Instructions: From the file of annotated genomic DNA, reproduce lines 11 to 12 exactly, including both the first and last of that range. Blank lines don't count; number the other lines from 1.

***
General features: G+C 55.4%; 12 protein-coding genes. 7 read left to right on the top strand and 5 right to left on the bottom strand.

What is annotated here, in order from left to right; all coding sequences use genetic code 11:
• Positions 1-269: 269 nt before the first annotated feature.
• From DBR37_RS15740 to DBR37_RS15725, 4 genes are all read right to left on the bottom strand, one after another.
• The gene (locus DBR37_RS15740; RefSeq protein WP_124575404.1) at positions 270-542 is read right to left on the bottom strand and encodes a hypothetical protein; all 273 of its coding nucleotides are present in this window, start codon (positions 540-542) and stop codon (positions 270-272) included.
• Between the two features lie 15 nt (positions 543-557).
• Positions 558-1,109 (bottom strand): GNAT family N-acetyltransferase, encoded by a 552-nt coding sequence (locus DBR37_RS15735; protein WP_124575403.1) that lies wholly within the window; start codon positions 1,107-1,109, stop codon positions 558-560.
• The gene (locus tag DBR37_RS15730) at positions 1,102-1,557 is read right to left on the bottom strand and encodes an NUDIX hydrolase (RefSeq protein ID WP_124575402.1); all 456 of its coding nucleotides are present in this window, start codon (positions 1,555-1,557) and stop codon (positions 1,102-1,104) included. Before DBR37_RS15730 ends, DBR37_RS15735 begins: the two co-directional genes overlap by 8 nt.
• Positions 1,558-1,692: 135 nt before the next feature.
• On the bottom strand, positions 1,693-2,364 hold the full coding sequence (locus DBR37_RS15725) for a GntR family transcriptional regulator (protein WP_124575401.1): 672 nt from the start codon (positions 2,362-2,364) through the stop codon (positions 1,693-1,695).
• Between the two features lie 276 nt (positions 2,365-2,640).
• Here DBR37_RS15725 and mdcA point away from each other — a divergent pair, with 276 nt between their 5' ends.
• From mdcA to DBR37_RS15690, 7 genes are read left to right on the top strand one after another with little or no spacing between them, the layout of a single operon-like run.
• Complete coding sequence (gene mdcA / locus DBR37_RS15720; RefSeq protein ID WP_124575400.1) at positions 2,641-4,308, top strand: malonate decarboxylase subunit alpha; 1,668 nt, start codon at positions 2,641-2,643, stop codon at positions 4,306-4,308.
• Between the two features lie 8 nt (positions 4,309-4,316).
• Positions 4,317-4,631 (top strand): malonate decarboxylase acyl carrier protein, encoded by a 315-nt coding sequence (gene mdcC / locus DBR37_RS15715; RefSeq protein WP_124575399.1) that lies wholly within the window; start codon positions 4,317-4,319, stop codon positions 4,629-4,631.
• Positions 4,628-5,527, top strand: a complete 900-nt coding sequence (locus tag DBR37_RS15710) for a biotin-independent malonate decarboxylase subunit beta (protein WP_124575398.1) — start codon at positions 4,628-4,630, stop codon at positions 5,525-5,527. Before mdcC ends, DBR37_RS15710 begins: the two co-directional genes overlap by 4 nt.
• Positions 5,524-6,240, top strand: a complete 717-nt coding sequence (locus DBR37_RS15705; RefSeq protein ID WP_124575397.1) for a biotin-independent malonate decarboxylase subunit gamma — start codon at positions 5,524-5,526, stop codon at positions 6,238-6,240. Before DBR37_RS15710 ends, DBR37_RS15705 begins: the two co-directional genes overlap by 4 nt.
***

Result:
• Between the two features lie 276 nt (positions 2,365-2,640).
• Here DBR37_RS15725 and mdcA point away from each other — a divergent pair, with 276 nt between their 5' ends.